More than anything else this book gives the reader some perspective on the extent of the intelligence community's involvement with the subject of UFOs. One may well wonder why they would even bother. The usual proposed rational is that they have something to hide concerning the extraterrestrial (ET) hypothesis, a crashed ET space craft, or clandestine contact of some sort with ETs. But this book suggests an entirely different rational and one that seems quite plausible.
A number of different agencies are implicated but the main player, and the one the author deals with to the greatest extent, is the US Air Force Office of Special Investigations (AFOSI). It is suggested that many of the vast inventory of black budget projects under development are by their very nature quite visible if one happens to be in the right place at the right time. Sometimes their visibility is the whole point, as with radar and other kinds of decoys. Not wanting to be in the business of constantly having to explain their development tests, the AFOSI has a need for some kind of disinformation cover. UFOs, and especially the ET hypothesis, fits their need quite nicely.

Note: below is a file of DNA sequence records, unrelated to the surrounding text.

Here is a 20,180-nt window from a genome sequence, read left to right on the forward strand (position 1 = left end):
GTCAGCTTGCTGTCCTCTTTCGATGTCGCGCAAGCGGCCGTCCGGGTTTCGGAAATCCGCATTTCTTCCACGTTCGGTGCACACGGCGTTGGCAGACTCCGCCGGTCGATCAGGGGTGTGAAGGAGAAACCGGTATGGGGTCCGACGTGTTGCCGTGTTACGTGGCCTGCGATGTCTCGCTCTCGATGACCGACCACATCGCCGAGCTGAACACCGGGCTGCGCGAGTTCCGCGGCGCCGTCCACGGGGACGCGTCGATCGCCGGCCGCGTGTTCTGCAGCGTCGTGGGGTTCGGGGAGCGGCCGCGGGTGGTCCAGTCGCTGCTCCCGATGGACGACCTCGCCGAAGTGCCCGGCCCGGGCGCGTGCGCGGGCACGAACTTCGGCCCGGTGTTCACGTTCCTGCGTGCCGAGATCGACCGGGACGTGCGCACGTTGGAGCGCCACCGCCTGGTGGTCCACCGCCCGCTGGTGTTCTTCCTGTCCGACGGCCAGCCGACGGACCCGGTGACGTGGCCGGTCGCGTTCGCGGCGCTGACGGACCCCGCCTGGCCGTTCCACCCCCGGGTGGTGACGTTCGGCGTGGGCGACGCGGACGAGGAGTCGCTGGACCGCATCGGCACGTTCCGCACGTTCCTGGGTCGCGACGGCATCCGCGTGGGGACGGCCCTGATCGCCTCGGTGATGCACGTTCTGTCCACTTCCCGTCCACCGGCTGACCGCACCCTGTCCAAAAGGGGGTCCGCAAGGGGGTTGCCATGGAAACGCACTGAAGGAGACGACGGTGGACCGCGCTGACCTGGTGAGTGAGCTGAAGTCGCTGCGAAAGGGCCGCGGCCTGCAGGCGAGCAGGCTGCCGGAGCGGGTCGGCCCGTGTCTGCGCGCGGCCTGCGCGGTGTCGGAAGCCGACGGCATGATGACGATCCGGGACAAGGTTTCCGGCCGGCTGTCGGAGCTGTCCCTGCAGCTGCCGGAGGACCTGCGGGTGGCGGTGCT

The author lays out a scenario backed by a significant amount of research, showing how the AFOSI keeps the UFO fervor jacked up by constantly feeding it disinformational tidbits undercover, and then denying the validity of ET hypothesis up front. It's the best of both worlds for them. Of course, full blown UFO/ET believers will not accept this scenario as sufficient, but others of a more agnostic nature may begin to wonder to what extent the whole UFO/ET phenomenon is simply a false front.
The book is well written, engaging and informative but in the final analysis does it also become a conduit for disinformation? You be the judge. I highly recommend Mirage Men by Mark Pilkington.